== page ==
DEF6 deficiency

The differentially expressed in FDCP 6 homolog (DEF6), also known as IRF4 binding protein (IRF4BP), is a guanine nucleotide exchange factor (GEF) that transmits TCR signaling.62 DEF6 activates small GTPases, promoting calcium signaling and T-cell adhesion, and it is involved in the formation of immunological synapses as well as in T-cell differentiation and proliferation. Def6 deficiency in murine autoimmunity appears to depend on the genetic background and/or the employed model of autoimmune disease.63,64 The recent discovery of human DEF6 deficiency, which manifests as systemic autoimmunity and lymphoproliferation, revealed the homeostatic role of DEF6 in the human immune system.65 Similar to LRBA deficiency, DEF6 deficiency causes a CTLA-4 trafficking defect, resulting in reduced stimulation-induced CTLA-4 expression by Tregs. The latter, together with the phenotypic overlap between DEF6 deficiency and LRBA deficiency or CTLA-4 insufficiency and the reported therapeutic efficacy of CTLA-4-Ig therapy (abatacept) in treating autoimmunity, suggest that a loss of proper trafficking of CTLA-4 is a major mechanism of immune dysregulation in DEF6 deficiency.

CD25 deficiency

CD25 is the α chain of the interleukin 2 receptor (IL-2Rα), and it is constitutively expressed by natural Tregs.66 CD25 confers high-affinity binding of interleukin 2 (IL-2) to the trimeric IL-2 receptor, additionally consisting of a β chain (CD122, IL-2Rβ) and the common γ chain (CD 132, IL-2Rγc), which both mediate receptor signaling. CD25 deficiency results in an IPEX-syndrome-like phenotype, with early-onset autoimmunity and lymphoproliferation but also severe immunodeficiency, causing chronic viral infections as well as fungal and bacterial infections.67,68 In all identified patients, CD25 expression was abrogated, which makes the isolation of Tregs and the evaluation of the impact of CD25 deficiency on Treg function difficult.47 However, the study of Tregs from patients with CD25 deficiency as CD4+CD45RO+TIGIT+CD127low T cells demonstrated both their reduced frequency and their suppressive function.69 The latter has been suggested to be mainly because CD25 deficiency deprives Tregs from their capacity to consume IL-2.67 Consistent with this, adoptive transfer of CD25+ Tregs into CD25-deficient mice drastically decreased serum levels of IL-2 and restored abnormalities in peripheral lymphocyte subsets, highlighting the homeostatic role of IL-2 consumption by Tregs in the immune system.70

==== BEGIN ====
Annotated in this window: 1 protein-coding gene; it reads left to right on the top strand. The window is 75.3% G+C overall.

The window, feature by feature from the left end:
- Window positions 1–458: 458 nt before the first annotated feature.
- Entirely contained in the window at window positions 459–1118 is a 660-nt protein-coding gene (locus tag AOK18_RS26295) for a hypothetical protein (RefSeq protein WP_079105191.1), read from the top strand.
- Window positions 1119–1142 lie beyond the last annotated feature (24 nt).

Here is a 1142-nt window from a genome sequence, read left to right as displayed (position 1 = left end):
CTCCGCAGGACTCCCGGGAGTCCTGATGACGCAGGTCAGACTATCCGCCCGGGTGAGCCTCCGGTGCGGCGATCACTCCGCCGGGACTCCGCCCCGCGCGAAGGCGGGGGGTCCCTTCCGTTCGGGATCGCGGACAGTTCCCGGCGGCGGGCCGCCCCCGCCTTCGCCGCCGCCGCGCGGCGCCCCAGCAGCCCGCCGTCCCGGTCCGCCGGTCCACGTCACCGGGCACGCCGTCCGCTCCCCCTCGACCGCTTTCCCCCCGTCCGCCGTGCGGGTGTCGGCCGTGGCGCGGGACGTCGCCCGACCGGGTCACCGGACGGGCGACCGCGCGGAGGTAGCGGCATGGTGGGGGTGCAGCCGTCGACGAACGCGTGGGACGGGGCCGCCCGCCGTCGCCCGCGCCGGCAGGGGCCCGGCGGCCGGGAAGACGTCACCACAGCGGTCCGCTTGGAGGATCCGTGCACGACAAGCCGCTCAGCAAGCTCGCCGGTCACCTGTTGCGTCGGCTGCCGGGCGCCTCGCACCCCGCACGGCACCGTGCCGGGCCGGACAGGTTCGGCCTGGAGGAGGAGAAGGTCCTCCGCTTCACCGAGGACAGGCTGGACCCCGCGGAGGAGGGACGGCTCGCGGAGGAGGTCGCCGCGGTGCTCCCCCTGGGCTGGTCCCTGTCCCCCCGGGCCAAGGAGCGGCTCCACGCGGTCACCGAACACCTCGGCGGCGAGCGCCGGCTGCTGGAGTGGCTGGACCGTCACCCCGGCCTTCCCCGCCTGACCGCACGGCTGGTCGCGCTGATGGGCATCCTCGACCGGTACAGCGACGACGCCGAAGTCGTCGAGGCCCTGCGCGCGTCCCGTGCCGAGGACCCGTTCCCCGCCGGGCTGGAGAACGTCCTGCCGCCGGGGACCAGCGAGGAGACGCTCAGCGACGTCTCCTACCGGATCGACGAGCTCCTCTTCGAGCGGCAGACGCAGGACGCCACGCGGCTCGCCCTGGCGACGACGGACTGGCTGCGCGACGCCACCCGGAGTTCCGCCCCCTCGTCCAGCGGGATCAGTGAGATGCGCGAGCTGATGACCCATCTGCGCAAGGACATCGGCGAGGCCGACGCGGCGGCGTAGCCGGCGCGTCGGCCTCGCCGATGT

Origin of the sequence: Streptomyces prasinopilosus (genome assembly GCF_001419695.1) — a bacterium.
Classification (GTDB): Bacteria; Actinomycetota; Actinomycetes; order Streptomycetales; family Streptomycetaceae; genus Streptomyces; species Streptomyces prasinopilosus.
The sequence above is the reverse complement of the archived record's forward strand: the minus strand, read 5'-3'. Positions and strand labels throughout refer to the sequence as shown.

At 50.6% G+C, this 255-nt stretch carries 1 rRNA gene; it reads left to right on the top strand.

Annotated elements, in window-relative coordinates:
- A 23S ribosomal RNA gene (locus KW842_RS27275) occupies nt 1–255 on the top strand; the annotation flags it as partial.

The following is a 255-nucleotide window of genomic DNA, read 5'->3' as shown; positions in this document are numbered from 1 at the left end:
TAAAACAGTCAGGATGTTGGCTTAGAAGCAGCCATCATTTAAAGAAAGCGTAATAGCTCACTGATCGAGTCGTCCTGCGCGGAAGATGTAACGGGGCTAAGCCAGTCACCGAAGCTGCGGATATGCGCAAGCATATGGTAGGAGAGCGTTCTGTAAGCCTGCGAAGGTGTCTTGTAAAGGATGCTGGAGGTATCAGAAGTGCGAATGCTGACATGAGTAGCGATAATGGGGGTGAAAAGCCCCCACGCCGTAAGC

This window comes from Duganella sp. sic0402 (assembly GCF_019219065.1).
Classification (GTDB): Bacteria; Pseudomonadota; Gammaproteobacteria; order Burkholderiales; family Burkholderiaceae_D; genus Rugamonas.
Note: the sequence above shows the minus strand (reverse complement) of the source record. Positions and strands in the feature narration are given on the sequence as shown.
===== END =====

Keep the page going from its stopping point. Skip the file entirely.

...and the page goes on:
BACH2 insufficiency